In a multiracial, multireligious country, the redeeming of our dignity should not be done at the expense of others
pic by BERNAMA
DO WE need a congress to restore and redeem the dignity of the Malays? What is the objective of the congress? Those were among the questions raised in the cyber sphere as supporters and detractors tried to find answers to the much talked-about congress.
According to the organisers — four public universities and Malay/Bumiputera NGOs (non-governmental organisations) — the congress was aimed to raise and deliberate on issues faced by the Malay community.
The proponents alluded to the fact that this event was necessary due to the changes in politics. Obviously, the connotation refers to the Pakatan Harapan (PH) administration that was perceived to be controlled by the non-Malays.
Some speeches were racial in nature, labelling the minority groups as “orang asing”. A flashback of speeches traditionally uttered at the Umno General Assembly.
The most infamous resolution would be from a representative of the education cluster who asked the government to prioritise scholarships for the Malays, even if they achieved D grades.
The MP for Pasir Mas, Ahmad Fadhli Shaari went as far as urging the government to reserve all government top posts only for the Malays.
These statements obviously were ridiculed in the cyber sphere. One cannot help but wonder whether these speeches were made to further undermine the Malays’ ability or whether it was a reflection of the speakers’ insecurities to face the current social climate in the country.
Some Internet users were apparently oblivious about the Congress until the media reported on Prime Minister (PM) Tun Dr Mahathir Mohamad’s (picture) “amanat”.
Some questioned Dr Mahathir’s attendance at the event due to his position as the PM for a multiracial coalition.
Observers highlighted that it was a classic Dr Mahathir’s Machiavellian move: He is savvy enough to hijack an event and get his message across even when facing the most hostile audience.
And that is exactly what he did. The 94-year-old responded that he was there because he is a Malay too — despite some people’s claims that he is not — and he has every right to talk about the Malays just as much as another Malay has.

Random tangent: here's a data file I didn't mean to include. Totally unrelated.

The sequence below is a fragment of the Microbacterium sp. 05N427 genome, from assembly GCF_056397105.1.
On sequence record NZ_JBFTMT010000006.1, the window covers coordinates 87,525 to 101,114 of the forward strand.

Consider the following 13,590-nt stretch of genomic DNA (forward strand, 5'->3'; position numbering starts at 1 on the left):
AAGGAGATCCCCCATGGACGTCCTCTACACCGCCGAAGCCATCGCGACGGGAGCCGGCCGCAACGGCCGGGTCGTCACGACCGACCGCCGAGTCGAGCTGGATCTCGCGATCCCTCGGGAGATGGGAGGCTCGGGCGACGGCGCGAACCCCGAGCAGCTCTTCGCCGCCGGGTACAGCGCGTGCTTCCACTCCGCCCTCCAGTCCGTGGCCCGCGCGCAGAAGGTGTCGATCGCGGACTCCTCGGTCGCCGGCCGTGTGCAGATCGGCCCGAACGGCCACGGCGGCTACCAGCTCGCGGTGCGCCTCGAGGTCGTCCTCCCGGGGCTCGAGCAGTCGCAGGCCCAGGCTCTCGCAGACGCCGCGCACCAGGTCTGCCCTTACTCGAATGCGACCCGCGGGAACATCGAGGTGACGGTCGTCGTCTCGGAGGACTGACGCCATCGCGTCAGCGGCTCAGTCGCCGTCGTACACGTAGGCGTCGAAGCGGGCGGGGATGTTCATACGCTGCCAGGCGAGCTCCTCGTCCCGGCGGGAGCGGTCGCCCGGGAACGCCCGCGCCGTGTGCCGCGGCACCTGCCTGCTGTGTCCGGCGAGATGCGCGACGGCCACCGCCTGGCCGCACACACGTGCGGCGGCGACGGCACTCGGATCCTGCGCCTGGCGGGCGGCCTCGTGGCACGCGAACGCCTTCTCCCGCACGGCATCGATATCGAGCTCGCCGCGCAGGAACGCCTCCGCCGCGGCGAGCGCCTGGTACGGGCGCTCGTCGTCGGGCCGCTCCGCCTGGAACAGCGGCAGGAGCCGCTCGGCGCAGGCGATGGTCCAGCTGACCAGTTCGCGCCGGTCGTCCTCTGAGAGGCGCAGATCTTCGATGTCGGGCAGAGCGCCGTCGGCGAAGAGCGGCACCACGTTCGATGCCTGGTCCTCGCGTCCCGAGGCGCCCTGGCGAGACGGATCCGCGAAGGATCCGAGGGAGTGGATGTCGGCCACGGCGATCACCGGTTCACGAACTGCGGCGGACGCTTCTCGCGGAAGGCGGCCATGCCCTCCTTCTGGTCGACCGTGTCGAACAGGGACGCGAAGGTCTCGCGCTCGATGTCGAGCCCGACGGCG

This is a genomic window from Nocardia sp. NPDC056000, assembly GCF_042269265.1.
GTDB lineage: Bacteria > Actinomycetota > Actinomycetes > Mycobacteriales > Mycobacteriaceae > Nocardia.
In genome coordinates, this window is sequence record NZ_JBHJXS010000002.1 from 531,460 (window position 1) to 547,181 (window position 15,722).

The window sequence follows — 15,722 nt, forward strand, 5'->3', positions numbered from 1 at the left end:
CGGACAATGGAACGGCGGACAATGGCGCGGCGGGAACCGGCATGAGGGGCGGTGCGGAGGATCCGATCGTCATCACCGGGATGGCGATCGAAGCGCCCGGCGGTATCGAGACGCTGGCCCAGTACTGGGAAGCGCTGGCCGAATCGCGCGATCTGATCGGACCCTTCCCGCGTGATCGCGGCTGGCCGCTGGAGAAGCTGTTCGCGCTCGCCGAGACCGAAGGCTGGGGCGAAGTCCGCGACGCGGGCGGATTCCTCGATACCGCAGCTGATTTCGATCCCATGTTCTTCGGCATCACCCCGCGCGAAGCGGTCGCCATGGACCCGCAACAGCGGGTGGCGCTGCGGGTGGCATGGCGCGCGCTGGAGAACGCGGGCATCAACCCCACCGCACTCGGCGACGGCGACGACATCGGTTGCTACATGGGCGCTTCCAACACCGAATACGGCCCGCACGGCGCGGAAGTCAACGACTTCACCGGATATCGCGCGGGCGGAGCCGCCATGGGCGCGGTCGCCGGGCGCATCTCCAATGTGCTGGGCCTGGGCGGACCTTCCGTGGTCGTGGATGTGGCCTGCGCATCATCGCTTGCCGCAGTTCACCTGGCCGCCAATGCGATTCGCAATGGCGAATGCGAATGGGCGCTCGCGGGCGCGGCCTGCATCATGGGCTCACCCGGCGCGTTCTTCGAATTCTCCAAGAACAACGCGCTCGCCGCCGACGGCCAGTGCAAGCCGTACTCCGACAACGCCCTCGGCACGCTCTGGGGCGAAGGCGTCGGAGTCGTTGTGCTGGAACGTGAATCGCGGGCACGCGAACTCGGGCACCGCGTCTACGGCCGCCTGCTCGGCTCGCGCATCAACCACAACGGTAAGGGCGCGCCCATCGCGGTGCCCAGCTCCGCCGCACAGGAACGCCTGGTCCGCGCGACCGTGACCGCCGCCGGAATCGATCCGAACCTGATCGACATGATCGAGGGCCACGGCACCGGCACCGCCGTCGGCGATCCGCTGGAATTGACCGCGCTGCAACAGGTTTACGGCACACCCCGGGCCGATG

He took the stage, delivered an off-the-cuff speech, standing firm to his belief that it is the Malays who could restore their dignity — without expecting others to do so for them. Dr Mahathir censured the “asking culture” (budaya minta minta) instead of actually working hard to earn what they want.
His speech might have come as a surprise for some attendees who are expecting that Dr Mahathir would endorse anything as far as it is done for the sake of the race. After all, the event was also attended by politicians from both sides of the political divide, namely Umno-PAS and some from PH.
This was probably one of the reasons why some of the participants did not take kindly the PM’s amanat. What they had in mind runs contrary to the latter’s take on what could be done to help the Malays. You can never get the horse to drink the water all the time.
One is free to disagree with Dr Mahathir. But it is hard to disagree that only the Malays could redeem and restore their dignity through good values and reject the morally corrupt.
Of course it is easier said than done. What more with some people continuing to find comfort in the familiarity no matter how immoral or corrupt they had been in the past.
It is time for the Malays to change that narrative because we are capable in our many ways. In a multiracial, multireligious country, the redeeming of our dignity should not be done at the expense of others.
Azreen Hani is the online news editor of The Malaysian Reserve.